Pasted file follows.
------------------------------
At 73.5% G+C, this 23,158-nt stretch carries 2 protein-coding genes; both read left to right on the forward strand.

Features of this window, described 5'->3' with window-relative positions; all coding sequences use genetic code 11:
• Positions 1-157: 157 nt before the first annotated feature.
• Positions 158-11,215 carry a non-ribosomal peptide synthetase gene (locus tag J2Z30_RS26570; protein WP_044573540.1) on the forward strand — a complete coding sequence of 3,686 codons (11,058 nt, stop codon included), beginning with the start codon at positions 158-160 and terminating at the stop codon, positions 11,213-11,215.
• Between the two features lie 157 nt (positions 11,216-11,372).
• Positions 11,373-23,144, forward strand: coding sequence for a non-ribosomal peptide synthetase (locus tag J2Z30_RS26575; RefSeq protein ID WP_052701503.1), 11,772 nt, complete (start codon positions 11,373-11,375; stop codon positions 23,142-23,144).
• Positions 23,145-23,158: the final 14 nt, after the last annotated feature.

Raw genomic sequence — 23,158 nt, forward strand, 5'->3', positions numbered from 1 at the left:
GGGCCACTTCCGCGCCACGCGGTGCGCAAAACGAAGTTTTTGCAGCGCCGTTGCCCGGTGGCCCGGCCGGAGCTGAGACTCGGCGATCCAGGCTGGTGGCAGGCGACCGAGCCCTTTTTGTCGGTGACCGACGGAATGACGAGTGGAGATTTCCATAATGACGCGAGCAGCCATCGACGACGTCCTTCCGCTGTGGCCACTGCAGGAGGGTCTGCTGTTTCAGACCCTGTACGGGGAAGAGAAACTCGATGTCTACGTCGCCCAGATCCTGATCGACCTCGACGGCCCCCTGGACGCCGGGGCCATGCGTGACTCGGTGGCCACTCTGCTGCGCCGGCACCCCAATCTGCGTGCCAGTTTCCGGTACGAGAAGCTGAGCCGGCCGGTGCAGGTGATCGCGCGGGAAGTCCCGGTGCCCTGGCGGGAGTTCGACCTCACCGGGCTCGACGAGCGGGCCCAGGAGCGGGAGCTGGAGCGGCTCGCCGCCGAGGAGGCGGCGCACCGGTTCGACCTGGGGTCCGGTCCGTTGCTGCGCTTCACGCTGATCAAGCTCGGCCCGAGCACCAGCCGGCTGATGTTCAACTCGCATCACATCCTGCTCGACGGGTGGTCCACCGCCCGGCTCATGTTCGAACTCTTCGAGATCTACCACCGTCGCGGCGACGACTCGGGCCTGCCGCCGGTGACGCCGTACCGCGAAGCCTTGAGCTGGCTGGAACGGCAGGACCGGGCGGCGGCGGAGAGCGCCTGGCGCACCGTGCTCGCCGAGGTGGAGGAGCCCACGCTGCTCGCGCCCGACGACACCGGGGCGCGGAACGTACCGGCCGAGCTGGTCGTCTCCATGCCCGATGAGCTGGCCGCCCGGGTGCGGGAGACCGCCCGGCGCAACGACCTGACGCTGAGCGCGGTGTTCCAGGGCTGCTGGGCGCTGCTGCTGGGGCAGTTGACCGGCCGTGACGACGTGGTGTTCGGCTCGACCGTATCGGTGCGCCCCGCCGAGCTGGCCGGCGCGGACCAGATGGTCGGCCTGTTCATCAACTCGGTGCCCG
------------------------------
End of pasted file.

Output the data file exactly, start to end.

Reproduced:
At 73.5% G+C, this 23,158-nt stretch carries 2 protein-coding genes; both read left to right on the forward strand.

Features of this window, described 5'->3' with window-relative positions; all coding sequences use genetic code 11:
• Positions 1-157: 157 nt before the first annotated feature.
• Positions 158-11,215 carry a non-ribosomal peptide synthetase gene (locus tag J2Z30_RS26570; protein WP_044573540.1) on the forward strand — a complete coding sequence of 3,686 codons (11,058 nt, stop codon included), beginning with the start codon at positions 158-160 and terminating at the stop codon, positions 11,213-11,215.
• Between the two features lie 157 nt (positions 11,216-11,372).
• Positions 11,373-23,144, forward strand: coding sequence for a non-ribosomal peptide synthetase (locus tag J2Z30_RS26575; RefSeq protein ID WP_052701503.1), 11,772 nt, complete (start codon positions 11,373-11,375; stop codon positions 23,142-23,144).
• Positions 23,145-23,158: the final 14 nt, after the last annotated feature.

Raw genomic sequence — 23,158 nt, forward strand, 5'->3', positions numbered from 1 at the left:
GGGCCACTTCCGCGCCACGCGGTGCGCAAAACGAAGTTTTTGCAGCGCCGTTGCCCGGTGGCCCGGCCGGAGCTGAGACTCGGCGATCCAGGCTGGTGGCAGGCGACCGAGCCCTTTTTGTCGGTGACCGACGGAATGACGAGTGGAGATTTCCATAATGACGCGAGCAGCCATCGACGACGTCCTTCCGCTGTGGCCACTGCAGGAGGGTCTGCTGTTTCAGACCCTGTACGGGGAAGAGAAACTCGATGTCTACGTCGCCCAGATCCTGATCGACCTCGACGGCCCCCTGGACGCCGGGGCCATGCGTGACTCGGTGGCCACTCTGCTGCGCCGGCACCCCAATCTGCGTGCCAGTTTCCGGTACGAGAAGCTGAGCCGGCCGGTGCAGGTGATCGCGCGGGAAGTCCCGGTGCCCTGGCGGGAGTTCGACCTCACCGGGCTCGACGAGCGGGCCCAGGAGCGGGAGCTGGAGCGGCTCGCCGCCGAGGAGGCGGCGCACCGGTTCGACCTGGGGTCCGGTCCGTTGCTGCGCTTCACGCTGATCAAGCTCGGCCCGAGCACCAGCCGGCTGATGTTCAACTCGCATCACATCCTGCTCGACGGGTGGTCCACCGCCCGGCTCATGTTCGAACTCTTCGAGATCTACCACCGTCGCGGCGACGACTCGGGCCTGCCGCCGGTGACGCCGTACCGCGAAGCCTTGAGCTGGCTGGAACGGCAGGACCGGGCGGCGGCGGAGAGCGCCTGGCGCACCGTGCTCGCCGAGGTGGAGGAGCCCACGCTGCTCGCGCCCGACGACACCGGGGCGCGGAACGTACCGGCCGAGCTGGTCGTCTCCATGCCCGATGAGCTGGCCGCCCGGGTGCGGGAGACCGCCCGGCGCAACGACCTGACGCTGAGCGCGGTGTTCCAGGGCTGCTGGGCGCTGCTGCTGGGGCAGTTGACCGGCCGTGACGACGTGGTGTTCGGCTCGACCGTATCGGTGCGCCCCGCCGAGCTGGCCGGCGCGGACCAGATGGTCGGCCTGTTCATCAACTCGGTGCCCG